The James Webb Space Telescope is the largest and most powerful one NASA has ever launched, and it has already suffered massive damage from a larger micrometeorite strike that occurred in May. The telescope was built in collaboration between NASA, the European Space Agency, and the Canadian Space Agency and is made of precious technology. It also carries the largest mirror ever attached to a space telescope that is meant to allow it to observe events in space that were previously inaccessible to humanity.
NASA Planned for tThe James Webb to Be Hit by Micrometeorites
In order for the James Webb Space Telescope to fulfill its mission, NASA, ESA, and CSA have ensured it will be able to remain operational for years to come. However, concerns were raised over the longevity of the telescope when it was determined that in May 2022, it was hit by a micrometeorite that was larger than most. Fortunately, the operations of the telescope were not affected in a big way, but scientists believe the long-term effects of other such impacts over time make it unpredictable to determine how long it will remain operational.
Because the James Webb is in deep space at one of the stable Lagrange points, any problems that arise due to damage cannot be fixed. This means that the lifetime of the telescope depends on the number of micrometeoroid impacts and the way they degrade the primary mirror.
NASA Says, so far, TJWST Has Been Struck by Micrometeorites Six Times
According to NASA, since its launch, the Telescope has been struck by six micrometeorites. While the first five collisions were with very small micrometeorites that leave a negligible amount of damage, the sixth one caused comparatively more serious damage. According to scientists, it hit segment C3 between the 22nd and 24th of May this year and caused a significant irreparable change in the figure of the segment. Again, according to scientists, the damage to the panel will not impact the telescope’s image-taking abilities at all.
Charged Particles Will Also Degrade the Capability of TJWST Over Time
The scientists at NASA also expect that the telescope’s detectors will be gradually damaged by charged particles that are all over space. While the sun-shield and innovative five-layer insulation will protect the James Webb from space weathering for a long time, its mirror will be exposed to space and will face both charged particles and micrometeoroid strikes head-on.
The nearly 10$ billion space telescope was launched after decades of development on Christmas Day in 2021, and earlier this month, NASA revealed the first images that it captured – stunning viewers from all around the universe.
Luke Prokop with a Great Choice to Live an Open and Authentic Life
Only a month after Carl Nassib became the first NFL athlete to come out as homosexual, Luke Prokop of the Nashville Predators became the first active player under an NHL contract to do so on Tuesday. This is momentous and breakthrough news to those who have always appreciated and valued sports. But is this the new normal for the next generation of young sports enthusiasts and players?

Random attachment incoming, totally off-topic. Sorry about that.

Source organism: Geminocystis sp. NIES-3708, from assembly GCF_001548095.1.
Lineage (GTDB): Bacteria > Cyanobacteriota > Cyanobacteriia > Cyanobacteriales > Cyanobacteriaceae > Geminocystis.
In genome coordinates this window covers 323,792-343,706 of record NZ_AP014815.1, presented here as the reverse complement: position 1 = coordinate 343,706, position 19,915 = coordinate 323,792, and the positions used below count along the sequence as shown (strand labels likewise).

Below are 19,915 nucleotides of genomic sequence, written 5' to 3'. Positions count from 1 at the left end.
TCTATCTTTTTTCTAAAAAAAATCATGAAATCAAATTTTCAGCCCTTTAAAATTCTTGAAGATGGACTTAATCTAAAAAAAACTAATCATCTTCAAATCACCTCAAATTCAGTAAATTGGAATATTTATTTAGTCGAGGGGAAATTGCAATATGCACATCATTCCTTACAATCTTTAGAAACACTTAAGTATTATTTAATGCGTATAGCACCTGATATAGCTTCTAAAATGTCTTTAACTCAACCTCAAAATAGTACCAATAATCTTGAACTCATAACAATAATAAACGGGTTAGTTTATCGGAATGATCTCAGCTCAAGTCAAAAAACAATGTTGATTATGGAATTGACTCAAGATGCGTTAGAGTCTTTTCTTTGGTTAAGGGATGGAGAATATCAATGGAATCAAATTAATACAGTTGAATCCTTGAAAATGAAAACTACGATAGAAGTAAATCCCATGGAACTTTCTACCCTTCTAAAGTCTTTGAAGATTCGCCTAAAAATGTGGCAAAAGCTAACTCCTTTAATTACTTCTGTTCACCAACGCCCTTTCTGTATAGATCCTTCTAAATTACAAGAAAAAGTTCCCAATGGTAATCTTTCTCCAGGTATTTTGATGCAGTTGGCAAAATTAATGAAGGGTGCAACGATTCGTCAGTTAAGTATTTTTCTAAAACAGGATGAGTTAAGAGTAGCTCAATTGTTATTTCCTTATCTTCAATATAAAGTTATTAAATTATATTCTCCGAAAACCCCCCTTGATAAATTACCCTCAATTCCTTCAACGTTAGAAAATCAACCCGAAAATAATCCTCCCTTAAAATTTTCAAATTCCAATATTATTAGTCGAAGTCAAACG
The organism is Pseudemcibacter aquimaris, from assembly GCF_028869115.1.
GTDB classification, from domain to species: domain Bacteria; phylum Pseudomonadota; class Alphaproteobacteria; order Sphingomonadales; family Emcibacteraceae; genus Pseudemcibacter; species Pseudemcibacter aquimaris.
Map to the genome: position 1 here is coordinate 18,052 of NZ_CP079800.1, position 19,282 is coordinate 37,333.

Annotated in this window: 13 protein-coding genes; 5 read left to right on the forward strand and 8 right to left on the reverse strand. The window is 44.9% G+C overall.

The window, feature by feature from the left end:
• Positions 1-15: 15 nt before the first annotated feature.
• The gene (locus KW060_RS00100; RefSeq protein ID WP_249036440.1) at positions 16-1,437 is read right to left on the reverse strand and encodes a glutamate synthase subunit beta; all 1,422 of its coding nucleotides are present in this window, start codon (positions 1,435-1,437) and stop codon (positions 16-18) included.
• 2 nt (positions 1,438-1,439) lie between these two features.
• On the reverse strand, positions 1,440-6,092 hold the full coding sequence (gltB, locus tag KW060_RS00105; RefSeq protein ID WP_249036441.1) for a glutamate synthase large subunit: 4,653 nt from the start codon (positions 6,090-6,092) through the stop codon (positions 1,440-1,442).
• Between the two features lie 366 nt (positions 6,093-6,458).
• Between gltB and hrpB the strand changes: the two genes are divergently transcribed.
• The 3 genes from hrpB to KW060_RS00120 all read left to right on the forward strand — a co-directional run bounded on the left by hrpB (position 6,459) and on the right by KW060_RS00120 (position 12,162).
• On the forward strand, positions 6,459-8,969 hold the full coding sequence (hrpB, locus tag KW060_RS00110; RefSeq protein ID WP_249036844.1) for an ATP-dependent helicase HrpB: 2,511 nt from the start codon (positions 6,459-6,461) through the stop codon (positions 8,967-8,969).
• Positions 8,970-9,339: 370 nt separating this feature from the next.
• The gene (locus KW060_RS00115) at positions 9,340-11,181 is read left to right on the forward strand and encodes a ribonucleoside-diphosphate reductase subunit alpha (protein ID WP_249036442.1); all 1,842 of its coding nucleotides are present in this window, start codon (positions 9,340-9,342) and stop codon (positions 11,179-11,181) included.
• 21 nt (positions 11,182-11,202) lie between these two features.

Luke Prokop Opened up to the World
Professional male sportsmen are idolized in society for their incredible toughness, masculinity, and, perhaps most importantly, their bravery on the court, pitch, field, or arena floor. Isn’t it strange that some of the strongest and most courageous among them are terrified of being themselves and losing a game/career that they’ve spent countless years perfecting? Many LGBTQ+ male athletes have been afraid to live an open and true life outside of their sport. Choosing between liking yourself and enjoying your sport is an impossible choice that has proven to be an ultimatum and, ultimately, a downfall for countless professional athletes.
Fear of What?
So, what were we afraid of? And why is that? Many of the current cautions to athletes were antiquated conceptions of loss and consequence based on little to no actual data or instances. Whether it was conservative fans who wanted football to be a place where they wouldn’t be judged for their views on exclusion, or owners who were solely interested in making money, the athletic world has finally moved on from this antiquated idea. Every male professional player who has come out before Luke Prokop’s confession has contributed to the breakdown of this fear-based mindset. We are on the edge of the most open and progressive age in male sports history, now that the hate and bigotry against LGBTQ+ male athletes have lost their anonymous and nameless perpetrators.
Let’s leave Luke Prokop’s confession aside for a minute. Those who have spent their entire lives seeing people who look, love, and believe like them sometimes forget the value of representation. When it comes to LGBTQ+ inclusivity, politics, movies, and television have all been years ahead of masculine sports. Sports seemed like the only place many people didn’t belong since they didn’t see anyone who looked like them there. The only industry with such low numbers is professional male athletes, which people can count on one hand. Look to our female sports leagues, for an example, of how to build a league that is not only inclusive but also allows its athletes to be themselves and speak up for who they are and what they believe in. They have been setting the example and laying the groundwork for years.